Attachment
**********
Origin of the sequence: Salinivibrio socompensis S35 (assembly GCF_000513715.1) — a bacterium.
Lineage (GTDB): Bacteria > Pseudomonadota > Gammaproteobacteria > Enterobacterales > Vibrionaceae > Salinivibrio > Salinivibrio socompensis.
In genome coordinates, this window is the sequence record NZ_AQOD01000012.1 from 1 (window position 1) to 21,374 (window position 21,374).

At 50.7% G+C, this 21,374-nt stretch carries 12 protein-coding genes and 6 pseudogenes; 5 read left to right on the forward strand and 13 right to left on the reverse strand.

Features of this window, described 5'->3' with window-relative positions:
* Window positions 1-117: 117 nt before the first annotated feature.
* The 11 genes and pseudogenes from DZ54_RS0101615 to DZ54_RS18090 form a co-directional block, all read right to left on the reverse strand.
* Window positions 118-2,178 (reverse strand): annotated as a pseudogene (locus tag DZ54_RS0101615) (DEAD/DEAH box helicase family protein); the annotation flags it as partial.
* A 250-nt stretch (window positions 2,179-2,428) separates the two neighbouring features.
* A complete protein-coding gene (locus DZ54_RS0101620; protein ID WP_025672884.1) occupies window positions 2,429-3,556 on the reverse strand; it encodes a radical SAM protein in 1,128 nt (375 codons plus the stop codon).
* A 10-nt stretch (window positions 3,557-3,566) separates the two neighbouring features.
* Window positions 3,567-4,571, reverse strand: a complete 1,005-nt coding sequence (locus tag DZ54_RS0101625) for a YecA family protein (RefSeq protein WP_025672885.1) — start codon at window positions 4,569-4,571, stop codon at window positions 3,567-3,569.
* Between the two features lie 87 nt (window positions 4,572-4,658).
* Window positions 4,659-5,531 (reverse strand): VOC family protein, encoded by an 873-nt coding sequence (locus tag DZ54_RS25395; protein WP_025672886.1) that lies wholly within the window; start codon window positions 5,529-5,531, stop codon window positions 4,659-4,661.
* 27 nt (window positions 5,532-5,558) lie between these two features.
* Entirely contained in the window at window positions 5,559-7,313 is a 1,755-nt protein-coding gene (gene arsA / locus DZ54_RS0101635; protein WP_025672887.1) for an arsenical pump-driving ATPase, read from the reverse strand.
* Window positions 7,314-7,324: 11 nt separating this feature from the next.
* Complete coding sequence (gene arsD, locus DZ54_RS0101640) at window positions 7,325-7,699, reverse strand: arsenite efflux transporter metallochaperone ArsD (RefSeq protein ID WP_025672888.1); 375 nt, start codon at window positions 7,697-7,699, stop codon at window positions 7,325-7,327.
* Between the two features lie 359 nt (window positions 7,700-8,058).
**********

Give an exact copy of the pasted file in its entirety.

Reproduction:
Origin of the sequence: Salinivibrio socompensis S35 (assembly GCF_000513715.1) — a bacterium.
Lineage (GTDB): Bacteria > Pseudomonadota > Gammaproteobacteria > Enterobacterales > Vibrionaceae > Salinivibrio > Salinivibrio socompensis.
In genome coordinates, this window is the sequence record NZ_AQOD01000012.1 from 1 (window position 1) to 21,374 (window position 21,374).

At 50.7% G+C, this 21,374-nt stretch carries 12 protein-coding genes and 6 pseudogenes; 5 read left to right on the forward strand and 13 right to left on the reverse strand.

Features of this window, described 5'->3' with window-relative positions:
* Window positions 1-117: 117 nt before the first annotated feature.
* The 11 genes and pseudogenes from DZ54_RS0101615 to DZ54_RS18090 form a co-directional block, all read right to left on the reverse strand.
* Window positions 118-2,178 (reverse strand): annotated as a pseudogene (locus tag DZ54_RS0101615) (DEAD/DEAH box helicase family protein); the annotation flags it as partial.
* A 250-nt stretch (window positions 2,179-2,428) separates the two neighbouring features.
* A complete protein-coding gene (locus DZ54_RS0101620; protein ID WP_025672884.1) occupies window positions 2,429-3,556 on the reverse strand; it encodes a radical SAM protein in 1,128 nt (375 codons plus the stop codon).
* A 10-nt stretch (window positions 3,557-3,566) separates the two neighbouring features.
* Window positions 3,567-4,571, reverse strand: a complete 1,005-nt coding sequence (locus tag DZ54_RS0101625) for a YecA family protein (RefSeq protein WP_025672885.1) — start codon at window positions 4,569-4,571, stop codon at window positions 3,567-3,569.
* Between the two features lie 87 nt (window positions 4,572-4,658).
* Window positions 4,659-5,531 (reverse strand): VOC family protein, encoded by an 873-nt coding sequence (locus tag DZ54_RS25395; protein WP_025672886.1) that lies wholly within the window; start codon window positions 5,529-5,531, stop codon window positions 4,659-4,661.
* 27 nt (window positions 5,532-5,558) lie between these two features.
* Entirely contained in the window at window positions 5,559-7,313 is a 1,755-nt protein-coding gene (gene arsA / locus DZ54_RS0101635; protein WP_025672887.1) for an arsenical pump-driving ATPase, read from the reverse strand.
* Window positions 7,314-7,324: 11 nt separating this feature from the next.
* Complete coding sequence (gene arsD, locus DZ54_RS0101640) at window positions 7,325-7,699, reverse strand: arsenite efflux transporter metallochaperone ArsD (RefSeq protein ID WP_025672888.1); 375 nt, start codon at window positions 7,697-7,699, stop codon at window positions 7,325-7,327.
* Between the two features lie 359 nt (window positions 7,700-8,058).